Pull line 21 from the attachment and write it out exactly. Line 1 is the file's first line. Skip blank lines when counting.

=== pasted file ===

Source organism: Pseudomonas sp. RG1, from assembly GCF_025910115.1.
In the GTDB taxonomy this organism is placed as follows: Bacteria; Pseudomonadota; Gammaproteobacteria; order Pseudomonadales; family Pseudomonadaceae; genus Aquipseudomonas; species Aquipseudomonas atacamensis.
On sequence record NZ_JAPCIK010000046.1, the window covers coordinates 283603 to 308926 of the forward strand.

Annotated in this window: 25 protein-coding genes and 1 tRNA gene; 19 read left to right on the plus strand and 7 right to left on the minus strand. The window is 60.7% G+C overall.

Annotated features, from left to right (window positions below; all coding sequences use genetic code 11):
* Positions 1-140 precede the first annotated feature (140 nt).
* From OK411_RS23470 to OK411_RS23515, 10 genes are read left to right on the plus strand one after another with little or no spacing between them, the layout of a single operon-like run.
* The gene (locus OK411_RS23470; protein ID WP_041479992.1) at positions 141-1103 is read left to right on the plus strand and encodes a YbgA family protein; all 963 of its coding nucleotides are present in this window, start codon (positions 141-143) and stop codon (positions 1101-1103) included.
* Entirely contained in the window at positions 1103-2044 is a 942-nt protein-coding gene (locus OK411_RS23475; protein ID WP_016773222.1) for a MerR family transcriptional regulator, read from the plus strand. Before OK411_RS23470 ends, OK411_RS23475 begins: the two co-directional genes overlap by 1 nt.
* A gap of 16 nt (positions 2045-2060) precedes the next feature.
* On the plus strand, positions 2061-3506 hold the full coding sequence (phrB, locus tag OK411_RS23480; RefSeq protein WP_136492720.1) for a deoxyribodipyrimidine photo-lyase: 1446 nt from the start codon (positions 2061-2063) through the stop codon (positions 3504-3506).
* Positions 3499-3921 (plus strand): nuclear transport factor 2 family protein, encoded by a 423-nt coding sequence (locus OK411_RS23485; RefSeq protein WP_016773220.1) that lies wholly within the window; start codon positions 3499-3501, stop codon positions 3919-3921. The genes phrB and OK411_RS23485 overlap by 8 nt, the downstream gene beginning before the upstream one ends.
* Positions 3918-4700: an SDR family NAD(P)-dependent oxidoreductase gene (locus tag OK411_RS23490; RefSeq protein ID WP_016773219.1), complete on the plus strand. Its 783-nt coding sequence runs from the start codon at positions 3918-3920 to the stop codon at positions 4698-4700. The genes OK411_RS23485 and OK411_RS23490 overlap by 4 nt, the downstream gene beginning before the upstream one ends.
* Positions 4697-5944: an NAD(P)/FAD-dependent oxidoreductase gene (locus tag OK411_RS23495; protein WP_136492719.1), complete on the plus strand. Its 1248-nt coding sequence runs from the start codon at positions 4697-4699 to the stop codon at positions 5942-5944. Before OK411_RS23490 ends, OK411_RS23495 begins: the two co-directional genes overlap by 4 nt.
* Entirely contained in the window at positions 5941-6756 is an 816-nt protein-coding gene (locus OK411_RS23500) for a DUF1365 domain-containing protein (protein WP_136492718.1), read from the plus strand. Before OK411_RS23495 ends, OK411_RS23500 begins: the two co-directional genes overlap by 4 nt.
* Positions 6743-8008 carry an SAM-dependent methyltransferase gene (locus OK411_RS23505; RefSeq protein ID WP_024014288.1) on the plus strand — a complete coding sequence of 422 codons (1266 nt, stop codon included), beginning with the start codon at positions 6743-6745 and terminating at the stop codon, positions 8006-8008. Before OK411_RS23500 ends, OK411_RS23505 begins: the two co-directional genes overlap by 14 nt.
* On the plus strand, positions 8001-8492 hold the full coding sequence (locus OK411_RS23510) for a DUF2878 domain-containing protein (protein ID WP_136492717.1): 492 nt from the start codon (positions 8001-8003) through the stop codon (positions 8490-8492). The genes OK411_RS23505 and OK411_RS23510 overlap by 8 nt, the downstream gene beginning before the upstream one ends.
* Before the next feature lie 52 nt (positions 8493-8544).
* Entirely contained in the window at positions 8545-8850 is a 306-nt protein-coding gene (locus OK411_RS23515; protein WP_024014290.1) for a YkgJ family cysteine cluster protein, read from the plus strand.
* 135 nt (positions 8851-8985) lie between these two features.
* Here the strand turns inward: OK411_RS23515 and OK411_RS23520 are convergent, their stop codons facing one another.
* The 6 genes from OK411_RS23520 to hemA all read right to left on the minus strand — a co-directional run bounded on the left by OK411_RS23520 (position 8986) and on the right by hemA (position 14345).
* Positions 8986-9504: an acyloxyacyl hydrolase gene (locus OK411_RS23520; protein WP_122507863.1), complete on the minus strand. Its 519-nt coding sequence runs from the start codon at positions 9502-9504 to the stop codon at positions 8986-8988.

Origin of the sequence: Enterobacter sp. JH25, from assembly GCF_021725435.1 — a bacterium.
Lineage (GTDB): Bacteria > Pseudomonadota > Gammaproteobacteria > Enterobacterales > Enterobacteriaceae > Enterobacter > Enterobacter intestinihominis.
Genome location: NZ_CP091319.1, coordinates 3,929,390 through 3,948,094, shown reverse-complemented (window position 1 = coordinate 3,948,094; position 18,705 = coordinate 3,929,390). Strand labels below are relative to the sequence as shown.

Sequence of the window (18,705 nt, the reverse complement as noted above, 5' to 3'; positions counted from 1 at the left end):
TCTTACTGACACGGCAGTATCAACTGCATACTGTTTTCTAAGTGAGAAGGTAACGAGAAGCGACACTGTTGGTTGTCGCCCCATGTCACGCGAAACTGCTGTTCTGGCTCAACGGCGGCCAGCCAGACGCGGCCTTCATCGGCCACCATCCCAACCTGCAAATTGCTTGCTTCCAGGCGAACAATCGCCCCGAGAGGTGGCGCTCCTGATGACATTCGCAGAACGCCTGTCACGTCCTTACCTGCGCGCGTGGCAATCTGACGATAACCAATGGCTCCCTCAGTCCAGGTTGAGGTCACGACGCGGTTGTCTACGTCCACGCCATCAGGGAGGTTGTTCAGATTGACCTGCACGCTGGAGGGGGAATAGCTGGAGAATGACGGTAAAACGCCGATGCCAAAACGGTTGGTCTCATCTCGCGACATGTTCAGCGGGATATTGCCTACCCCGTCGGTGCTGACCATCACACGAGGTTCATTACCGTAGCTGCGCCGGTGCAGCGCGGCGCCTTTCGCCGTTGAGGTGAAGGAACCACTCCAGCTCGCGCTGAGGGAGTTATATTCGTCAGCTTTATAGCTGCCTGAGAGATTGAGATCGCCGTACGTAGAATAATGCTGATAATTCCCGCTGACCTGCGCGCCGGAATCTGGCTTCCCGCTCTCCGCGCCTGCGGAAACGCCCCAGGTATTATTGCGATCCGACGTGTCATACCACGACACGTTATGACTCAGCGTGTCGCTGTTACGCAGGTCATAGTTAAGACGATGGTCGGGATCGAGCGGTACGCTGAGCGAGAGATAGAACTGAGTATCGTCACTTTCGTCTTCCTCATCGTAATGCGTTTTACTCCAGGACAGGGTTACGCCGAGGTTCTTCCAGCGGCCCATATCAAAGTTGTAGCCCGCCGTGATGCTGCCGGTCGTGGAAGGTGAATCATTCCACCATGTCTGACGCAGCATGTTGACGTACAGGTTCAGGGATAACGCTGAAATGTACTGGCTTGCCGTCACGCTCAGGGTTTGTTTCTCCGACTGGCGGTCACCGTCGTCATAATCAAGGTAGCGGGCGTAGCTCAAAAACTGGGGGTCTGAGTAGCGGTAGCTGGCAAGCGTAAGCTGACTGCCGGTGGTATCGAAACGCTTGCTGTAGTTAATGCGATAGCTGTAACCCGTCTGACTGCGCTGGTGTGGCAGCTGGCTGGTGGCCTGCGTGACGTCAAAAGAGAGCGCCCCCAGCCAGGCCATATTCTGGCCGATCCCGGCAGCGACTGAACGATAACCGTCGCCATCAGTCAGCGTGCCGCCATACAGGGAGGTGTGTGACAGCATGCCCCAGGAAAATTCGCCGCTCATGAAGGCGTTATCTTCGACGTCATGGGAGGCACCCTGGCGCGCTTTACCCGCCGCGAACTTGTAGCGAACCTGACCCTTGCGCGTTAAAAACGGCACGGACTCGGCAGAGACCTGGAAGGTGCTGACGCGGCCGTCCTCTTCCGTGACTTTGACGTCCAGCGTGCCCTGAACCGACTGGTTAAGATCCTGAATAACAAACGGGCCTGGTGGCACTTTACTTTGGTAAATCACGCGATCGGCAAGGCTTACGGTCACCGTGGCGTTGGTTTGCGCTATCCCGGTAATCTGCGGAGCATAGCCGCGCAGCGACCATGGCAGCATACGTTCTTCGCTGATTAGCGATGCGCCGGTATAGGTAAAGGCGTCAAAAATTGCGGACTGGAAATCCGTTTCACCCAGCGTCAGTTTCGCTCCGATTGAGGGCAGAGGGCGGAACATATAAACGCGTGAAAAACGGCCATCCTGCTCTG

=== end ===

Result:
* Here the strand turns inward: OK411_RS23515 and OK411_RS23520 are convergent, their stop codons facing one another.